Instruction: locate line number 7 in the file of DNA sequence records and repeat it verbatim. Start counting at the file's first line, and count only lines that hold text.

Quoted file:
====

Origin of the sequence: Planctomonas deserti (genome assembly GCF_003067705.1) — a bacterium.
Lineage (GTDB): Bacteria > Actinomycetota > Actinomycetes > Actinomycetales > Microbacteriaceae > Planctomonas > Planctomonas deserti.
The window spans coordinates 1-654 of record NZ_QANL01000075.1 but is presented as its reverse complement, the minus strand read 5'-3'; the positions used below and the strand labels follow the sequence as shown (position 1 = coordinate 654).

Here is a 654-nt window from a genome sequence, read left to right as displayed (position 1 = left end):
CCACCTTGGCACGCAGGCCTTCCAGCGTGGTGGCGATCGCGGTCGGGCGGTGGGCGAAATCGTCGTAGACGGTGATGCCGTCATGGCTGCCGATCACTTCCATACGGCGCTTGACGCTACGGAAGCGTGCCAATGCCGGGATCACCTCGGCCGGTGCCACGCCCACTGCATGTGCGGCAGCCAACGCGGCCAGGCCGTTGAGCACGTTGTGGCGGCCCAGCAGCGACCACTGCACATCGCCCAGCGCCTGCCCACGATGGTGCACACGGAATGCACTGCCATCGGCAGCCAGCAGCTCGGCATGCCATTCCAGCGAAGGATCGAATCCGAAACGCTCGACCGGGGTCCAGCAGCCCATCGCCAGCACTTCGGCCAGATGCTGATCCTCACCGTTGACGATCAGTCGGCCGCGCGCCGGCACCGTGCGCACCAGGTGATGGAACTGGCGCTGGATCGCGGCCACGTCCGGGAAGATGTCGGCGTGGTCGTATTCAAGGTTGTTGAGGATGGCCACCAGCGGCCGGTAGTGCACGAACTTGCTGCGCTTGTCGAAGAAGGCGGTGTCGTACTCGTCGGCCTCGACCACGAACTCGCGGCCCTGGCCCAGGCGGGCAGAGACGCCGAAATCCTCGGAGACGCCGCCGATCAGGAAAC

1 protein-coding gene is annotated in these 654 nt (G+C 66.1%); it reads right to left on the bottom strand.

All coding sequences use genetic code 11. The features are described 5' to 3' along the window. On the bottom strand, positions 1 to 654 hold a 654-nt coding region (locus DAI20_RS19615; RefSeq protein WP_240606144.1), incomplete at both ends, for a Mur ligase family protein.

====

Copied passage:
All coding sequences use genetic code 11. The features are described 5' to 3' along the window. On the bottom strand, positions 1 to 654 hold a 654-nt coding region (locus DAI20_RS19615; RefSeq protein WP_240606144.1), incomplete at both ends, for a Mur ligase family protein.